Of the more than 30 elementary schools, middle schools, and high schools I have done community history programs for, not a single one was a charter school.
Given the number of charter schools in the Bronx, some of them run by national organizations like KIPP and Green Dot, and given the publicity our research has been given by The New York Times, the Daily News, and local cable outlets like Bronx Net and Cablevision, I do not think that omission is accidental. Charter school principals and teachers read newspapers, and get invitations to participate in Teaching American History Projects but they seem to regard studying community history as a diversion rather than something that could better connect students to their neighborhoods and get them exited about learning history. The composition of their teaching staffs also contributes to this bias. Unlike Bronx public schools, which contain numerous veteran teachers who grew up in the neighborhoods their schools are located in, charter schools are filled with young teachers, many of them coming from alternative certification programs like Teach for America, who have no connection to the neighborhood their schools are located in and who are ordered to immerse their students in ritualized learning protocols designed to produce results on standardized tests.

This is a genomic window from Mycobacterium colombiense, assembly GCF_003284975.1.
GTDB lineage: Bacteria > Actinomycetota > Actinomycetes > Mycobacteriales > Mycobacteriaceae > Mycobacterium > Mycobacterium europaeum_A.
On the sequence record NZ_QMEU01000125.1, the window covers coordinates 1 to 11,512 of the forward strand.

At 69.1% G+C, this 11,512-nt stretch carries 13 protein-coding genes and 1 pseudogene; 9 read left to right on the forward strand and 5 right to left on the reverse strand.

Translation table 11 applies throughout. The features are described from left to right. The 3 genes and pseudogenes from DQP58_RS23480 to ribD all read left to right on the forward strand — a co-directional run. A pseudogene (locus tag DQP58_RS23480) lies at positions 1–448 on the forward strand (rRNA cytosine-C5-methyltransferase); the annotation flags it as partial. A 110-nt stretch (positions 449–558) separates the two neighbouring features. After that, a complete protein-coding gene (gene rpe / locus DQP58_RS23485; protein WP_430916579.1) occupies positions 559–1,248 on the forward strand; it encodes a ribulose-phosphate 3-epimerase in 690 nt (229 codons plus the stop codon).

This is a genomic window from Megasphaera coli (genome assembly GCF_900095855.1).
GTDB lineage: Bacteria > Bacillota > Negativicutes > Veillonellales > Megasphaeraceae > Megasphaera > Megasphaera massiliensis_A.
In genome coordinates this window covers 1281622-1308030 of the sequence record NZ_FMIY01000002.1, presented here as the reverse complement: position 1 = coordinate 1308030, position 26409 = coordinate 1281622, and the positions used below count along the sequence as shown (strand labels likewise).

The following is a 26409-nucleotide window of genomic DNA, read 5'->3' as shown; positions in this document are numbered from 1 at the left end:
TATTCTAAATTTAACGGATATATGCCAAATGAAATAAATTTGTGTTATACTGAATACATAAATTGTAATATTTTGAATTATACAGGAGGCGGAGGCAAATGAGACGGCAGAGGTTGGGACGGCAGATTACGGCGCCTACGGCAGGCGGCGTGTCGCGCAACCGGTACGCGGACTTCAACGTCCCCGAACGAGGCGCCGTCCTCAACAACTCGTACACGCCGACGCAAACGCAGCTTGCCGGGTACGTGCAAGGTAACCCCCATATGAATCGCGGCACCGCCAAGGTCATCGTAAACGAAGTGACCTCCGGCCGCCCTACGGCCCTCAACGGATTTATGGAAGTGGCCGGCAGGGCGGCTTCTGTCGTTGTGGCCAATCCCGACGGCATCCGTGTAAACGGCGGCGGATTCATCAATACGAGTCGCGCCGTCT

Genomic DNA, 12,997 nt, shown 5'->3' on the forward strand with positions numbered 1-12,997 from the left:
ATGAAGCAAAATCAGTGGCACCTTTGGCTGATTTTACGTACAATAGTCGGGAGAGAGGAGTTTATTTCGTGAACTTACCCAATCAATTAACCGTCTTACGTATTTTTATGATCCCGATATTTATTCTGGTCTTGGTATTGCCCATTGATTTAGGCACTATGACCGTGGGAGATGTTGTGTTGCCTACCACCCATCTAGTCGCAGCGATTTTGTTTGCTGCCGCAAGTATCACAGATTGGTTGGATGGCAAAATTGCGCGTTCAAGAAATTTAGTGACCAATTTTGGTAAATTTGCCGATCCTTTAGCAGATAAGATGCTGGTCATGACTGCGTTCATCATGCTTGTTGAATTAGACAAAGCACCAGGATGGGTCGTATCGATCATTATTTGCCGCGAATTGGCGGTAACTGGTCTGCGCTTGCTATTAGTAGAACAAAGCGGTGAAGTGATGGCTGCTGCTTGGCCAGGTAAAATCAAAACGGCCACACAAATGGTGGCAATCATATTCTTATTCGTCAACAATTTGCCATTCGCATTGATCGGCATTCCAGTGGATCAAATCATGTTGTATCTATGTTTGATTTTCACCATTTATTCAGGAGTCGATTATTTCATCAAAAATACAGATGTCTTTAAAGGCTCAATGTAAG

This indifference to community history not only misses an opportunity to get students excited about acquiring historical knowledge, it also undermines an ideal of informed citizenship which encourages students to become active in improving their neighborhood. Both directly and indirectly, it suggests that all that is of value exists outside their community, brought in by missionary teachers and administrators.

Make no mistake about it, charter schools, if the Bronx is an example , are agents of de-politicization in communities which desperately need to know their history and fight for their rights. Community history is a precious resource which administrators who know and love Bronx neighborhoods are excited to claim. Charter schools, in failing to claim this resource,
reveal how little they are truly connected to the neighborhoods in which they are located
Mark Naison
June 6, 2011